I used to listen to a radio show every Sunday morning while driving to church, and then on to see my Mom. It was a Toronto paediatrician giving advice to all the parents out there at loose ends. He would say you will never win a fight with a child when it comes to food. Or much of anything you try to put in their mouths. Then I think back to my childhood. I would have a nasty hacking, spitting, sputtering chest cold. The kind that as we got older garnered me the nickname of "Honky the Christmas Goose". In the middle of the night, I would practically heave a lung into the mattress, my head covered tightly, in my estimation, by two pillows. And then I would hear the footsteps down the hall, the flick of the kitchen light, the sound of what seemed like a hand saw going through a log. Okay, I was young. The clink of a spoon against that little porcelain fruit nappie. It had a particular clink, different from all the other bowls. And then the footsteps treading ever so softly towards my room. I would hold my breath. See, I'm not coughing anymore, until I would explode into a cacophony of gurgles and rasps and, yuck, mucus. On with the light, and my Ma would magically appear, with her secret weapon, when the Benalyn with codeine (my favourite) had failed. Onion juice. A magical elixir of onions grated finely on that side of the cheese grater. Mixed with a spoonful of honey and a squeeze of lemon juice to make it taste better. As if. And even though the tears would be streaming down my face, I swallowed that stuff without a fight, because my Ma knew best. My brother and I respected her that way. And magically, the cough would disappear, and we would all sleep again. Fast forward to when I had a child of my own. Oh how I swore I would never torture her the way I was tortured, with raw onions. Ick. And they made so many better tasting cough preparations that worked better, didn't they? But one night, after a couple of very long, exasperating nights, that cough continued unabated. So I pulled out that grater, and that onion and the honey and the lemon. And while my daughter absolutely detested the stuff as much as I had, she swallowed it too, because she knew I knew best. And all was well.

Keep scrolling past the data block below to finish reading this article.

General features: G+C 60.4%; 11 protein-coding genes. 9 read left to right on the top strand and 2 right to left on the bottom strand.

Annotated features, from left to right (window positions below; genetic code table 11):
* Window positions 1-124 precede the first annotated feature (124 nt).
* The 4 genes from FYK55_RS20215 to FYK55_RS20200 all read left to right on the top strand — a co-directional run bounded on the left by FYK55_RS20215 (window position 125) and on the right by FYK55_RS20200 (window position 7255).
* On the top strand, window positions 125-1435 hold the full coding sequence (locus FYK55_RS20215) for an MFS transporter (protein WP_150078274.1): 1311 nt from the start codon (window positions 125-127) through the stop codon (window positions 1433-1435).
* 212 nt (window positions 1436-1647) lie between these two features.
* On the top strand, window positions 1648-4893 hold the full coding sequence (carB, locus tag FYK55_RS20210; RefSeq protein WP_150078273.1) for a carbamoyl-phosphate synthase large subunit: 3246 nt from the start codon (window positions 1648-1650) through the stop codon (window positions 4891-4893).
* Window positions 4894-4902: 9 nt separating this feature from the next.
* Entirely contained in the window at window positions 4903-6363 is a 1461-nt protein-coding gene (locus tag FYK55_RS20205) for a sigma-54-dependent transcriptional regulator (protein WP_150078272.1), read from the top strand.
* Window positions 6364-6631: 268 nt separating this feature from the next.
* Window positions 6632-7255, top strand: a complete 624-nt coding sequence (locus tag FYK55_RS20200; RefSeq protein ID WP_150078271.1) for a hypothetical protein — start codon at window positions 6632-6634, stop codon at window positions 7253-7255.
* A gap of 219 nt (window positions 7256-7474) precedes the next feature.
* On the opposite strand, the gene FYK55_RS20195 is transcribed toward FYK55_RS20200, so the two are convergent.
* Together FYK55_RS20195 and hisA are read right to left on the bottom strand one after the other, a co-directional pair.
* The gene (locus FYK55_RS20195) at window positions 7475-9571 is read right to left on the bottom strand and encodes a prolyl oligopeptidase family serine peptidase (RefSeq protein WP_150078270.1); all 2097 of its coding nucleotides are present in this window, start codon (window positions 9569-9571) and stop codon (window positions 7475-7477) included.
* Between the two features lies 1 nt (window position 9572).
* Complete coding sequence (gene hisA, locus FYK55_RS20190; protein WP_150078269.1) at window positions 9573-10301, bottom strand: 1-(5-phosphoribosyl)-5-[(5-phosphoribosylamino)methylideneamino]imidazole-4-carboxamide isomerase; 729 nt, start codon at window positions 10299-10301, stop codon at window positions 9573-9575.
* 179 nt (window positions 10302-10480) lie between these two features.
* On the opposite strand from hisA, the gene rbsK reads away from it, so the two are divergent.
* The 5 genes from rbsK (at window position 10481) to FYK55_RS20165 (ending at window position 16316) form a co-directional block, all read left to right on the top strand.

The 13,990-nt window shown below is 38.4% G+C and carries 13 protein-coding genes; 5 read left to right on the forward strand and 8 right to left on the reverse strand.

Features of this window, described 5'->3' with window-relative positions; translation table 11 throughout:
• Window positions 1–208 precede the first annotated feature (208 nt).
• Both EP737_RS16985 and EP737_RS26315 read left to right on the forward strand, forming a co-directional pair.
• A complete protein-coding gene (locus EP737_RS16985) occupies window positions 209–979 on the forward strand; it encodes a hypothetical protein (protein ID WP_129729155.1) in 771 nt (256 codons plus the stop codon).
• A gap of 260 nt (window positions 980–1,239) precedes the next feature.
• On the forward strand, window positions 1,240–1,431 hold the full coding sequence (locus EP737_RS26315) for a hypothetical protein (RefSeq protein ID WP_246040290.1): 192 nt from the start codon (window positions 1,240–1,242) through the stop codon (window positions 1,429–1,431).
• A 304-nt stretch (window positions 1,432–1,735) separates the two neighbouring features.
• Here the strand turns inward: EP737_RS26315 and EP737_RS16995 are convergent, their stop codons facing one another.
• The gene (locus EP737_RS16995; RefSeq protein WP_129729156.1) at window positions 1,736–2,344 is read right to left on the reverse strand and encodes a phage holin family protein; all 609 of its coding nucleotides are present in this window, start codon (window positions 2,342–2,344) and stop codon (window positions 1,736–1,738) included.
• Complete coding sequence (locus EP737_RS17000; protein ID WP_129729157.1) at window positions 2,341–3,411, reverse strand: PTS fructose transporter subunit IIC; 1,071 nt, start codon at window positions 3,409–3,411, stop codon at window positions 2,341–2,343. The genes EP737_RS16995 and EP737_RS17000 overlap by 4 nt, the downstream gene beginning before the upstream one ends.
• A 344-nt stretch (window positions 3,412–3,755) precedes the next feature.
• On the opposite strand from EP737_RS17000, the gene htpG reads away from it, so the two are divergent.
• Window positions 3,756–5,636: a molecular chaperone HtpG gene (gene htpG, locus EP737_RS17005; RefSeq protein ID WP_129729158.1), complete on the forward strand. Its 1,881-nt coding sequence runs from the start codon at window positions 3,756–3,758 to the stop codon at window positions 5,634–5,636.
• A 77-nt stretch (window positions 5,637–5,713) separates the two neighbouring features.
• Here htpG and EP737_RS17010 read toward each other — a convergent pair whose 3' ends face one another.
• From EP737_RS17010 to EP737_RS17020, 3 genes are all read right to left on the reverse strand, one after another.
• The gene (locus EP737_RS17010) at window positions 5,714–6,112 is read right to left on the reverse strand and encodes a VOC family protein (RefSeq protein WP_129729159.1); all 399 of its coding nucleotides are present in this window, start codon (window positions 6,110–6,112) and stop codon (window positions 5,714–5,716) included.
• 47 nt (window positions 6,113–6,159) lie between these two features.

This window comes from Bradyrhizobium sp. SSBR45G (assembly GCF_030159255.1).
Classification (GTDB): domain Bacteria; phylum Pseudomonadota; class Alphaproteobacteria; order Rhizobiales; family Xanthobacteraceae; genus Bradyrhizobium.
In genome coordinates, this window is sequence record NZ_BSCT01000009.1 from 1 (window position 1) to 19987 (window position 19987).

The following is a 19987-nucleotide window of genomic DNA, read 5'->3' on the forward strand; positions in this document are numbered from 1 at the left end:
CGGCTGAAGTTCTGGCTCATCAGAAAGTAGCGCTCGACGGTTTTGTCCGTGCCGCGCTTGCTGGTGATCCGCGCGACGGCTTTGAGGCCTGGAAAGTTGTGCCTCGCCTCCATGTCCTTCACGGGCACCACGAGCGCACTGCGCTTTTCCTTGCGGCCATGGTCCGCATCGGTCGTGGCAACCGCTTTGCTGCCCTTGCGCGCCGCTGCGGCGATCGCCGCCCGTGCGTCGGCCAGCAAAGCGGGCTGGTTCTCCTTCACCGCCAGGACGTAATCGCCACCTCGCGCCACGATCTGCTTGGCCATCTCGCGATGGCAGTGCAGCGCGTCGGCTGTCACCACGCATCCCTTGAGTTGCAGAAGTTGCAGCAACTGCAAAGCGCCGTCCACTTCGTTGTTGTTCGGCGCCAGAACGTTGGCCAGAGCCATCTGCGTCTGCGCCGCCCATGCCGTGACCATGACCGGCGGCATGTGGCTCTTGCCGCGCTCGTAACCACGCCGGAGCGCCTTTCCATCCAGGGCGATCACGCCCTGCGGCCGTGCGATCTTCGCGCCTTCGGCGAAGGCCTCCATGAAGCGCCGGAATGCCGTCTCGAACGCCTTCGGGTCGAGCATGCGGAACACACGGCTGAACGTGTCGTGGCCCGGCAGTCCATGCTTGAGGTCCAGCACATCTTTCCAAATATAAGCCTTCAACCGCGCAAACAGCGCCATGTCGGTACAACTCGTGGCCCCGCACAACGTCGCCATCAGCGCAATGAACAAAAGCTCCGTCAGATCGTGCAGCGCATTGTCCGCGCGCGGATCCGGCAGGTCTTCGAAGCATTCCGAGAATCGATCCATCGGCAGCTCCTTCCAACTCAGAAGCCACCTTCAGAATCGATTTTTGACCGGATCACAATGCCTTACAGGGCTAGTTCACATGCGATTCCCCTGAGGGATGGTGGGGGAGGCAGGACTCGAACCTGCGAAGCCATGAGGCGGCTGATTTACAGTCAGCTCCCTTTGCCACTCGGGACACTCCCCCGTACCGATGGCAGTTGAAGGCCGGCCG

Big hat, big brain, 'cause this Mama knows best.
So these days, we have all sorts of lovely antibiotics to give kids, with flavours like banana and raspberry. But the difference is, kids don't respect that their parents know best. I had a youngster in the clinic, and she was allergic to the banana flavoured stuff. So I had to give her the raspberry flavoured stuff, a different antibiotic. And she dutifully spat it out. Gave the syringe to Mom to give to her, and she spat it out some more. Then I was asked to give her the banana stuff, the one she was allergic to, because she doesn't like this one. After a couple of more tries (not the banana one) by Mom, I, the big mean nurse, forced her mouth open, shot the stuff into the back where she couldn't spit it out, held her mouth closed just for a second. Down and done. If looks could kill. Well, if Mama didn't know best, the nurse certainly did.
And that was my week.

Sunday, April 1, 2012

Really, From the North

One of my walking buddies.
So many things I have observed during this first short week.